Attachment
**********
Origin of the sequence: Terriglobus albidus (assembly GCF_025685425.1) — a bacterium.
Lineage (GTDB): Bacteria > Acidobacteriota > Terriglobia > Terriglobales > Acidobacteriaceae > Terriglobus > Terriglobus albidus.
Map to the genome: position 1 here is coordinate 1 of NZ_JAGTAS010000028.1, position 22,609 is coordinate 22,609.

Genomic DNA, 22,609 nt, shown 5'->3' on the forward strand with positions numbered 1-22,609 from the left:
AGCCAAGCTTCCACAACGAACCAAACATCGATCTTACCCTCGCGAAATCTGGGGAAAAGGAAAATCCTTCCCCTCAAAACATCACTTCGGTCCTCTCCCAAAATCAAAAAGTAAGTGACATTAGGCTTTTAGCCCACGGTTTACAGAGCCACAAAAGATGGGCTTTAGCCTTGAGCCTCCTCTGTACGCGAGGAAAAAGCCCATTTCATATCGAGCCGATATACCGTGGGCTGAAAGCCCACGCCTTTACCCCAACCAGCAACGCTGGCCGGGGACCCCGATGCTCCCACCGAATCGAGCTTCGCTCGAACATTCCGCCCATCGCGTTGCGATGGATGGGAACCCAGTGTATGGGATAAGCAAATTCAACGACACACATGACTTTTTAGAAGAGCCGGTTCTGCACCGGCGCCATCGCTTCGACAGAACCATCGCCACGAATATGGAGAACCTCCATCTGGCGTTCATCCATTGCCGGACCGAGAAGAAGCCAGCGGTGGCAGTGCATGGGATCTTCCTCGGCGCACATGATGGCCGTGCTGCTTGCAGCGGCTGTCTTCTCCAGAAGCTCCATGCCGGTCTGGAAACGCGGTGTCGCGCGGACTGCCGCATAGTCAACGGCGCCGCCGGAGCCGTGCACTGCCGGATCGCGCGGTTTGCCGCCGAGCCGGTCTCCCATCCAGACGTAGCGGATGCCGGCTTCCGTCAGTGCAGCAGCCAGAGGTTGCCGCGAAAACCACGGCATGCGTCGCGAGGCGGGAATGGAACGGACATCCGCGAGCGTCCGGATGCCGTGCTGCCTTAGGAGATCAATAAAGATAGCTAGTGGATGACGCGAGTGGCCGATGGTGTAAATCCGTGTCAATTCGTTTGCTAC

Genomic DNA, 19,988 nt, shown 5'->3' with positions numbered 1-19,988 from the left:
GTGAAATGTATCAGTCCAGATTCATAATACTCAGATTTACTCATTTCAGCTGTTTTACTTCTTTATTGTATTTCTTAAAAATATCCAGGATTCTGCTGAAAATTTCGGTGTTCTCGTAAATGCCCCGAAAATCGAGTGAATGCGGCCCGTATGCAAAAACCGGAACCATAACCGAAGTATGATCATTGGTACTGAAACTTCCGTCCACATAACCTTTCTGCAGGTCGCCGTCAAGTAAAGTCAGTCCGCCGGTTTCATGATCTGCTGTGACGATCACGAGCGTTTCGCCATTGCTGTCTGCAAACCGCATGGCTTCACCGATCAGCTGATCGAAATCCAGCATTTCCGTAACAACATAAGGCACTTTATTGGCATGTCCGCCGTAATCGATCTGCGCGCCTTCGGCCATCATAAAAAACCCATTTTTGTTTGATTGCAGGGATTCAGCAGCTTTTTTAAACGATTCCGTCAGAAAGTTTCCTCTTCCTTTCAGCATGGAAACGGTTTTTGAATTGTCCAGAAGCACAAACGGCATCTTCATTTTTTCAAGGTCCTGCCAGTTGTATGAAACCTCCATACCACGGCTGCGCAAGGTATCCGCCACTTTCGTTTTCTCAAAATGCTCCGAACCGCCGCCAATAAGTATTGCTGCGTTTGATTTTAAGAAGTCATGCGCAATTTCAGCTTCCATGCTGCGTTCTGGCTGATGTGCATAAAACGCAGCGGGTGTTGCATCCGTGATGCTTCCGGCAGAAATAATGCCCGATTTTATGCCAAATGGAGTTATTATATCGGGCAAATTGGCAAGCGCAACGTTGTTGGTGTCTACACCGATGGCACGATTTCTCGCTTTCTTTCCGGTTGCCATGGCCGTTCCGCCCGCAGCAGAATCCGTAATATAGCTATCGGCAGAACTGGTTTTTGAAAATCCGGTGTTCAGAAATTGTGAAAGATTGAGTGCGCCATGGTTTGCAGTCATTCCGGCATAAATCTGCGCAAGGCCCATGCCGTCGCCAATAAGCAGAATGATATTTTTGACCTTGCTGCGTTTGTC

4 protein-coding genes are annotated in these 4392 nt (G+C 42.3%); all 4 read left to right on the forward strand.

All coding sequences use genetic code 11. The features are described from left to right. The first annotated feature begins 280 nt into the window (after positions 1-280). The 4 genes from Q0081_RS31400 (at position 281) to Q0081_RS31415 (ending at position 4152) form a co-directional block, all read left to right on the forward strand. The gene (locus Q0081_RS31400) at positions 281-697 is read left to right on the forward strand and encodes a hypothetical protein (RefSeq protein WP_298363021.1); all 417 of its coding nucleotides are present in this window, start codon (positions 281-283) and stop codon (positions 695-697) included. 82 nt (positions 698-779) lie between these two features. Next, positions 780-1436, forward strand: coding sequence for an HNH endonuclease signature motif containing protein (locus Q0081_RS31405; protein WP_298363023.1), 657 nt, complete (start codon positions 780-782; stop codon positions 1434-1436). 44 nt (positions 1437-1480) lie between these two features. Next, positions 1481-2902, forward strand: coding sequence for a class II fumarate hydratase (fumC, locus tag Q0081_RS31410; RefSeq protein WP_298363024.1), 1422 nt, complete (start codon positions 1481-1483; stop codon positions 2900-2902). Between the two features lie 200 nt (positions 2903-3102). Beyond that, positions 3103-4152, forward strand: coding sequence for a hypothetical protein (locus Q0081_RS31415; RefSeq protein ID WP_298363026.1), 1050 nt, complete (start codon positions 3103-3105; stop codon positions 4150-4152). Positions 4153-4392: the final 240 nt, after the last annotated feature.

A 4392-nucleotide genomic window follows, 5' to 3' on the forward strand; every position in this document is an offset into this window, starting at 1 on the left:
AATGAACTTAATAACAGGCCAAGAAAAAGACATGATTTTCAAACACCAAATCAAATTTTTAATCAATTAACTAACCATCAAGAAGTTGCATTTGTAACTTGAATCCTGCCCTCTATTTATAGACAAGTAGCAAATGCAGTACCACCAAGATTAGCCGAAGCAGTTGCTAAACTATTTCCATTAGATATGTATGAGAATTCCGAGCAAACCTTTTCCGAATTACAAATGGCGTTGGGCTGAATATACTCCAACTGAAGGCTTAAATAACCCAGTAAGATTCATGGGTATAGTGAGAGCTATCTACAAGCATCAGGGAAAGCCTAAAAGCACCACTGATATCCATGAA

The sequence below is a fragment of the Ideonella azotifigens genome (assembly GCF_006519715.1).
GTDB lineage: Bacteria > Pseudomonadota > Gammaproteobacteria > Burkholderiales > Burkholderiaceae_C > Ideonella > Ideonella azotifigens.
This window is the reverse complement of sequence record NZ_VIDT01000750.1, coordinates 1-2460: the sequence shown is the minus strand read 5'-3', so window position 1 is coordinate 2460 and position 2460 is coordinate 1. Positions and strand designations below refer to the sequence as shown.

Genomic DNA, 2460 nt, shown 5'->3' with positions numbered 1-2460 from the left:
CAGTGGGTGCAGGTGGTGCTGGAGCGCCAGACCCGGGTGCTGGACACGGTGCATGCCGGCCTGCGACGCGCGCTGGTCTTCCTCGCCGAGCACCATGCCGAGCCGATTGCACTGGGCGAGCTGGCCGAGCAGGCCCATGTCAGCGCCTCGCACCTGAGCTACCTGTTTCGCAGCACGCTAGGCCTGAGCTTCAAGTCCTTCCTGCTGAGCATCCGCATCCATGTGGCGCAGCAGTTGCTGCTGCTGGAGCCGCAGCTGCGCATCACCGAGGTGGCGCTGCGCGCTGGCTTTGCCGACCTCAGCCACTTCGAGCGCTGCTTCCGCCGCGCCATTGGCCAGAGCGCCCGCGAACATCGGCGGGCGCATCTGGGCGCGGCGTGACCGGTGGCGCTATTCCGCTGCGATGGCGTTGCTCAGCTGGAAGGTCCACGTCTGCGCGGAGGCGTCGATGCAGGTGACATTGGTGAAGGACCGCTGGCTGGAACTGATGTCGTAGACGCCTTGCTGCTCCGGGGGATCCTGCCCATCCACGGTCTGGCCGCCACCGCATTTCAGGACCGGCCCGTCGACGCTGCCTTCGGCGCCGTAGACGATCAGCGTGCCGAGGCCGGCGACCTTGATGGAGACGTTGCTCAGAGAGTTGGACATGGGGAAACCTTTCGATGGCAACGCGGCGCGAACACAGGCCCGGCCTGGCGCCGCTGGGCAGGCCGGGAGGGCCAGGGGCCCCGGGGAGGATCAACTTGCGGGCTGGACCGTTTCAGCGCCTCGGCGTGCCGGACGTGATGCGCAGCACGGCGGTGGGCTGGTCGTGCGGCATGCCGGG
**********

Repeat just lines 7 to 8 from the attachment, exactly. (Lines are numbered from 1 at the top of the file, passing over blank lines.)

GTGAAATGTATCAGTCCAGATTCATAATACTCAGATTTACTCATTTCAGCTGTTTTACTTCTTTATTGTATTTCTTAAAAATATCCAGGATTCTGCTGAAAATTTCGGTGTTCTCGTAAATGCCCCGAAAATCGAGTGAATGCGGCCCGTATGCAAAAACCGGAACCATAACCGAAGTATGATCATTGGTACTGAAACTTCCGTCCACATAACCTTTCTGCAGGTCGCCGTCAAGTAAAGTCAGTCCGCCGGTTTCATGATCTGCTGTGACGATCACGAGCGTTTCGCCATTGCTGTCTGCAAACCGCATGGCTTCACCGATCAGCTGATCGAAATCCAGCATTTCCGTAACAACATAAGGCACTTTATTGGCATGTCCGCCGTAATCGATCTGCGCGCCTTCGGCCATCATAAAAAACCCATTTTTGTTTGATTGCAGGGATTCAGCAGCTTTTTTAAACGATTCCGTCAGAAAGTTTCCTCTTCCTTTCAGCATGGAAACGGTTTTTGAATTGTCCAGAAGCACAAACGGCATCTTCATTTTTTCAAGGTCCTGCCAGTTGTATGAAACCTCCATACCACGGCTGCGCAAGGTATCCGCCACTTTCGTTTTCTCAAAATGCTCCGAACCGCCGCCAATAAGTATTGCTGCGTTTGATTTTAAGAAGTCATGCGCAATTTCAGCTTCCATGCTGCGTTCTGGCTGATGTGCATAAAACGCAGCGGGTGTTGCATCCGTGATGCTTCCGGCAGAAATAATGCCCGATTTTATGCCAAATGGAGTTATTATATCGGGCAAATTGGCAAGCGCAACGTTGTTGGTGTCTACACCGATGGCACGATTTCTCGCTTTCTTTCCGGTTGCCATGGCCGTTCCGCCCGCAGCAGAATCCGTAATATAGCTATCGGCAGAACTGGTTTTTGAAAATCCGGTGTTCAGAAATTGTGAAAGATTGAGTGCGCCATGGTTTGCAGTCATTCCGGCATAAATCTGCGCAAGGCCCATGCCGTCGCCAATAAGCAGAATGATATTTTTGACCTTGCTGCGTTTGTC

4 protein-coding genes are annotated in these 4392 nt (G+C 42.3%); all 4 read left to right on the forward strand.